Nic Angelov (Letters, March ’11) is correct in saying that there is nothing wrong with patriotism and that it belongs neither to the left nor the right but he omitted to describe the sort of country to which patriotic allegiance should be given. Over the years patriotism has been perverted in some countries, and one need only think of Nazi Germany and Stalinist Russia as prime examples of regimes using patriotism to achieve their own objectives and incidentally illustrating Samuel Johnson’s aphorism that patriotism is the last refuge of the scoundrel.
A useful statement on Australian patriotism is included in Bob Carr’s essay Advance Australia Fair in his book Thoughtlines (2002). He says that there are three elements: “One is our response to the land itself. It is unique and beautiful. The second is the people, a motley people, an immigrant people, as diverse as any in the world. The third element is the unusual society which resulted from the interaction of that land and that people: a working democracy where the rule of law prevails, where the fairness of policies is the essence of the political debate”.
It is not a tight definition of Australian patriotism but I doubt whether that is possible in modern global society. Our vision of the country to which we owe allegiance depends to a large extent on our value systems. I think it is a positive that Australians have never been comfortable with the hands-on-heart demonstrative patriotism of some countries and the violence at Cronulla by young people draped in Australian flags was abhorrent to both left and right.
James Moore (LLB ’55 MA ’72)
In his overview of the history of philanthropic support for the University, Dr. Michael Spence fails to mention the major gift of £50,000 (equivalent to approximately A$2,000,000 in today’s dollars) to the University by Adolph Basser in 1954 to build Australia’s first digital computer. This was the catalyst for the successful design and development of the SILLIAC computer. The Adolph Basser Computing Laboratory was established in the School of Physics in 1956. A generation of Australian scientists and engineers learned the rudiments of machine programming on the SYLLIAC machine and a diploma course in computing was introduced in 1961. We learn from the University’s historians, Connell, Sherrington, Fletcher, Turney and Bygott, that research and teaching in what was then called Computing Science had expanded to such an extent that the laboratory was given departmental status and the Basser Department of Computing Science was created in 1972. This Department moved out of the Physics Building into the Madsen Building in 1979, after it had been vacated by CSIRO.
In 2001, the Basser Department morphed into the present School of Information Technologies to reflect the breadth and depth of computing-related research and teaching undertaken by the School. It is presently housed in the modern glass and steel structure on Cleveland St. and is part of the Faculty of Engineering and Information Technologies.
Basser’s philanthropic act is a good exemplar of the transformational power of generosity.
Prof Joseph G Davis
School of Information Technologies
University of Sydney
Michael Griggs in his prize-winning letter (July ’11) asserted a strong right-wing bias in the Australian media. However, I am intrigued by his example of the Courier Mail, published by News Ltd, that he claims has greatly influenced the voters of Queensland to be anti-ALP.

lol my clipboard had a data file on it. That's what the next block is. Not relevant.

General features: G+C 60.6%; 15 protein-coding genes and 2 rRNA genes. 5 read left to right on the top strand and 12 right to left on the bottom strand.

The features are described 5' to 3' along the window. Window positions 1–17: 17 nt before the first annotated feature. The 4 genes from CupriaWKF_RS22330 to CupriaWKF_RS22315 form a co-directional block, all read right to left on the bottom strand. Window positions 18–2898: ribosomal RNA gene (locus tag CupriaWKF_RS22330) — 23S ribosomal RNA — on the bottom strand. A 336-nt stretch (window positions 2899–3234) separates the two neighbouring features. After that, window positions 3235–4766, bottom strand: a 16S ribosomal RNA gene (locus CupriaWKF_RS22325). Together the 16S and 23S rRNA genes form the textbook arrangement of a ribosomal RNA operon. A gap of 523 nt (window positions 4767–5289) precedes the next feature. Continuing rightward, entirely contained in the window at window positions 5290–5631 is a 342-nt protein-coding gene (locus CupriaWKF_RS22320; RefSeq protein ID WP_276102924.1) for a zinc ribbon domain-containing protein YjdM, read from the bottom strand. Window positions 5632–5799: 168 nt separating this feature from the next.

Certainly, the Courier Mail is by far the dominant newspaper in Queensland but given this it seems strange, with all this right-wing bias being fed daily to its Queensland readers, the Queensland voters have returned an ALP Government for the past 10+ years. Perhaps these brainwashed voters do not vote in State elections?
John Wilson (BScAgr ’58 DSc ’95)
Chapel Hill QLD
Michael Griggs (Letters, July ’11) perceives right-wing bias in the media. On the other hand, I have perceived a left-wing bias. There are a few right-wing journalists, but the great majority of journalists are left-wing in their political outlook and this shows in their writings.
I think that a perception of political bias in the media depends to a great extent on your own viewpoint. The fact that some people complain of right-wing media bias and some complain of left-wing media bias suggests that the media is overall reasonably balanced.
Alan Templeman (BDS ’57)
The article by Karma Tshering (July ’11) was interesting but I nearly choked as I read all about Bhutan’s Gross National Happiness Index.
As an activist with Amnesty International, I was long ago alerted to the fact that Bhutan has a dark secret, when I became friends with a Bhutanese refugee. Who knows – or cares – that Bhutan has generated one of the highest numbers of refugees in the world in proportion to its population? Since 1991 over one-sixth of Bhutan’s people have sought asylum in Nepal, India and other countries around the world.
The vast majority of the refugees are Lhotshampas, one of Bhutan’s three main ethnic groups. There is evidence that the expulsion of large numbers of Lhotshampas (who are mainly Hindus) was planned and executed with meticulous attention to detail.
Over 105,000 Bhutanese have spent more than 20 years living in refugee camps established in Nepal by the United Nations High Commission for Refugees. Not much happiness for these forgotten people.
Marie McInnes (PhD ’10)
University of Sydney
Cumberland Campus (Lidcombe)